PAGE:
8 Research Based Insights For User Experience Surveys

Jeff Sauro, PhD

It’s easy to get derailed when writing a survey or questionnaire.

On top of worrying what to ask and who to ask, you have to worry about how to ask the questions so you don’t distort the real views of the respondents.

Here are eight things to help make the process a little smoother:

  1. Use all positive wording: People respond differently to positively worded and negatively worded items. So it makes sense why there is a tradition of including a mix of both items in questionnaires. Mixing item wording is intended to reduce acquiescent and extreme response biases. However, there is good evidence that mixing the item wording increases response errors and even coding errors from researchers who forget to reverse the responses.
  2. Don’t word items in the extreme:  People tend to agree to items that are close to their opinion and disagree with all others. Items worded either extremely positive or extremely negative tend to generate high disagreement so try and strike a balanced tone.
  3. Include a neutral response option: There’s a concern that neutral responses will attract too many respondents who don’t feel strongly and thus dilute the results. For most customer experience issues (usability, loyalty and satisfaction) it is legitimate to have a neutral attitude. Removing a neutral option will force users to agree or disagree and likely just increase the error.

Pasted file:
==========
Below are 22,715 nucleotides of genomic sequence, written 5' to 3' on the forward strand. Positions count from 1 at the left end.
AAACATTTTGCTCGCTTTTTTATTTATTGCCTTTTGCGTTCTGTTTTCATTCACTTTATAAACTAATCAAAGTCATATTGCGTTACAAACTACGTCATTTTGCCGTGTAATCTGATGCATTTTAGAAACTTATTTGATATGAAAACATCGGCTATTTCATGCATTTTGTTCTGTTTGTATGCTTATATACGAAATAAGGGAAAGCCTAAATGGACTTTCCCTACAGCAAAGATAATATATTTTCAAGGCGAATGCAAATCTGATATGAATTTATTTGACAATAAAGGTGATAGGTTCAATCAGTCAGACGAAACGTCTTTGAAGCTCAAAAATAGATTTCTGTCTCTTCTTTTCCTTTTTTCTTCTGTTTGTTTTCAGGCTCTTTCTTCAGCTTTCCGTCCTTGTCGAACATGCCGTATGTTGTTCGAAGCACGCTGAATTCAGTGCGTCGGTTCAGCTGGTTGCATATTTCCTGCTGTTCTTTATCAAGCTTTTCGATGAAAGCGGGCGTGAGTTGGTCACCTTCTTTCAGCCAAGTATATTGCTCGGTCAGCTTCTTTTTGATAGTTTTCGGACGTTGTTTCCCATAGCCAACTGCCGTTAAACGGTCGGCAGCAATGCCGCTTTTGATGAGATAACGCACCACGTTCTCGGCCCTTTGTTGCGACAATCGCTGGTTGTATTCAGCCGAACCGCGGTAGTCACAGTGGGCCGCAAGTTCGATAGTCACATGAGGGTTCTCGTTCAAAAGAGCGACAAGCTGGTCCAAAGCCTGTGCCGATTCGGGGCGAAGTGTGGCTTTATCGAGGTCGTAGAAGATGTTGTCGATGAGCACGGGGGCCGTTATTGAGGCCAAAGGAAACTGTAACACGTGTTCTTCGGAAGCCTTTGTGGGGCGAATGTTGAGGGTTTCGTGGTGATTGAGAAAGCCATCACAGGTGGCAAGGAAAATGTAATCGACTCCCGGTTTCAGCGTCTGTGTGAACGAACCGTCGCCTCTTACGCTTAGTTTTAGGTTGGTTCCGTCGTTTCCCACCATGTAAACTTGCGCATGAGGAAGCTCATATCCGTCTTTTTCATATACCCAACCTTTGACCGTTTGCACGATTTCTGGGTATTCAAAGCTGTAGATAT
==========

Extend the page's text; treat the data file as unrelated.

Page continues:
4. Respondents prefer the left side of the rating scale:  There is a slight bias to response options that appear on the left-side of a scale. Including more favorable items on the left (e.g. strongly agree) will inflate scores slightly due to the proximity of the response to the item.
  5. Include between 5 and 7 points for response options: For multiple item questionnaires having between 5 and 7 response options provides enough points of discrimination. For single items (like the likelihood to recommend question) there is a benefit to have more response options. There is a diminishing return after 11 options so between 7 and 11 options will suffice.
  6. Be consistent: Regardless of the number of response options, item wording, neutral response or scale orientation, if you consistently use the same scales and items over time you can build a database of relevant comparables which will help in interpreting the responses.
  7. Compare: Average responses, top-box scores and the percent of respondents who agree to an item can be difficult to interpret from a single survey.  Comparison to earlier surveys on similar products and users or an industry benchmark provide the context to responses that makes interpretation much easier.
  8. Effects are Minor: Fortunately the effects of unusable, unreliable and undesirable products usually outweigh the fluctuations in scores you get from different wording and response formats so keep it in perspective. Worry more about what you can do to improve the user experience than how you measure it.


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